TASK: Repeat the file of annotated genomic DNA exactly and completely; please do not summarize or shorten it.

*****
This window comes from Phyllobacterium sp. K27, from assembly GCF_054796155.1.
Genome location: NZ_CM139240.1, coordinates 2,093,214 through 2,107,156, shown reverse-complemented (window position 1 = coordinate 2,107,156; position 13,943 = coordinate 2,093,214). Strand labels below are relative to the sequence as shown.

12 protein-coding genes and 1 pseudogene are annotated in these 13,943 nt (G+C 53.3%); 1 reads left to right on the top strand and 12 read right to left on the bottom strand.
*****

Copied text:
This window comes from Phyllobacterium sp. K27, from assembly GCF_054796155.1.
Genome location: NZ_CM139240.1, coordinates 2,093,214 through 2,107,156, shown reverse-complemented (window position 1 = coordinate 2,107,156; position 13,943 = coordinate 2,093,214). Strand labels below are relative to the sequence as shown.

12 protein-coding genes and 1 pseudogene are annotated in these 13,943 nt (G+C 53.3%); 1 reads left to right on the top strand and 12 read right to left on the bottom strand.